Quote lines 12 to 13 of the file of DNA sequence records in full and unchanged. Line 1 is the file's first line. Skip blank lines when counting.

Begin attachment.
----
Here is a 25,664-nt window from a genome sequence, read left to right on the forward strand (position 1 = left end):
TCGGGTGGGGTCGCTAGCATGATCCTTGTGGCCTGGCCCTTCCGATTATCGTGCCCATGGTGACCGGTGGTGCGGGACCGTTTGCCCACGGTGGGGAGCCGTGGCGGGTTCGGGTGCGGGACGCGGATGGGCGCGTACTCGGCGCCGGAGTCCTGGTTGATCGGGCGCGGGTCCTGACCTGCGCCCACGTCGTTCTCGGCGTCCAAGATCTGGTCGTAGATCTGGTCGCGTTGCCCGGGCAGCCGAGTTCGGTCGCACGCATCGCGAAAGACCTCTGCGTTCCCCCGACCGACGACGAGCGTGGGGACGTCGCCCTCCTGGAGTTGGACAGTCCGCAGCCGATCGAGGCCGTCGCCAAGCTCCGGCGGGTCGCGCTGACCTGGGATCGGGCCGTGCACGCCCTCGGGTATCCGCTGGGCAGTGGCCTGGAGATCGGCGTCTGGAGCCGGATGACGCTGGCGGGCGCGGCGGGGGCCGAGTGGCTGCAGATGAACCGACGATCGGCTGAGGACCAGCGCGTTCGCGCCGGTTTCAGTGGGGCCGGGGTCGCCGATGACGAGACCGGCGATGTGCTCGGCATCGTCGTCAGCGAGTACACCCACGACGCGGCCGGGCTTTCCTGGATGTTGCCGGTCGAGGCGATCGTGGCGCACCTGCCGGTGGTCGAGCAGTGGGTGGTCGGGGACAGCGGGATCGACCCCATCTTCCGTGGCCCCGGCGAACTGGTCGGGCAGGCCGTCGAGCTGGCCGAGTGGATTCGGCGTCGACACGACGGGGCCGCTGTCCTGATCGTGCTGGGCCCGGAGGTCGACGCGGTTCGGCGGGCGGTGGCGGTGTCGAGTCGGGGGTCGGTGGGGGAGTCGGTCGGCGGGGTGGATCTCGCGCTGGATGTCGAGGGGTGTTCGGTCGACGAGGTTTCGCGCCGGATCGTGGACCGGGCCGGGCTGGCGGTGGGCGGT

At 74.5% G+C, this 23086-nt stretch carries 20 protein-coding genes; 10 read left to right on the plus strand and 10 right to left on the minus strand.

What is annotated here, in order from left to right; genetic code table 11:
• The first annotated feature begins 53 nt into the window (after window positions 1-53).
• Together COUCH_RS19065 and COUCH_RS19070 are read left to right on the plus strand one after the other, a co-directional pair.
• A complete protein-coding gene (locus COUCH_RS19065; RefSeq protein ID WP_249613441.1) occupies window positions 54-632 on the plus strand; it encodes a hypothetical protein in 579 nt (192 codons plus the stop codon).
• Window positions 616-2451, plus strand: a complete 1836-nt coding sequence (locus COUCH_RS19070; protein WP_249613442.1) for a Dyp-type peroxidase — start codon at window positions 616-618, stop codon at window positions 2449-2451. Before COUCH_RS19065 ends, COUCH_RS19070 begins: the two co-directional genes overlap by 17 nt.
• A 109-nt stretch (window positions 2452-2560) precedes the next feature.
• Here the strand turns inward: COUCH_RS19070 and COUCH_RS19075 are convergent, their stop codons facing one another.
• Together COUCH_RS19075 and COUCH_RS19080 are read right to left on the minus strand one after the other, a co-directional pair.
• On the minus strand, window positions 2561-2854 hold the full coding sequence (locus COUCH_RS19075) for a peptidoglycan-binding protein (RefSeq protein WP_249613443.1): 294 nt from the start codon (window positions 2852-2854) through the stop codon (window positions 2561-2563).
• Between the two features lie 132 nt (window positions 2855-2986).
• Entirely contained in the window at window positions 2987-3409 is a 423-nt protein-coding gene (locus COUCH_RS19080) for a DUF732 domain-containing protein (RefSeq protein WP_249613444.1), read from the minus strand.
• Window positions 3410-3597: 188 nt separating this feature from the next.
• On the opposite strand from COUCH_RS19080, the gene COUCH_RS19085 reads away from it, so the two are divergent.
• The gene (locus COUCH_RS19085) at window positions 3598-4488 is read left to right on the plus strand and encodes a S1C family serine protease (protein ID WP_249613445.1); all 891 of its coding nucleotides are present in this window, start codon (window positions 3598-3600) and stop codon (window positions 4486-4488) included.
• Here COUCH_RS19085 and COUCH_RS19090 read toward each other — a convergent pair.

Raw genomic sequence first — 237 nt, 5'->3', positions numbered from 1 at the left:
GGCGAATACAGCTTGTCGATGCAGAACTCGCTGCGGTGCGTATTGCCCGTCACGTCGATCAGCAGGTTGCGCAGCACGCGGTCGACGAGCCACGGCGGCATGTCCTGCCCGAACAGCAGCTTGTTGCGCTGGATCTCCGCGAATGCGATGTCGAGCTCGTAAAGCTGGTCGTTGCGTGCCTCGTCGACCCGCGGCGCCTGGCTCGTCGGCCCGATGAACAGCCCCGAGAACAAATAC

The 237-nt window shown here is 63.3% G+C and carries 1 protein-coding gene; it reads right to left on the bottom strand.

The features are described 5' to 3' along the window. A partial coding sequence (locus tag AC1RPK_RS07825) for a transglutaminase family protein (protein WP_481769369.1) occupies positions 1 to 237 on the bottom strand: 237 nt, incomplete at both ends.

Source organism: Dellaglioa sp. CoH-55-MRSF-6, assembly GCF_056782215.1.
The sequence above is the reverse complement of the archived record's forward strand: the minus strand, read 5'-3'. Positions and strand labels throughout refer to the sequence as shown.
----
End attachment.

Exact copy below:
• On the minus strand, window positions 2561-2854 hold the full coding sequence (locus COUCH_RS19075) for a peptidoglycan-binding protein (RefSeq protein WP_249613443.1): 294 nt from the start codon (window positions 2852-2854) through the stop codon (window positions 2561-2563).
• Between the two features lie 132 nt (window positions 2855-2986).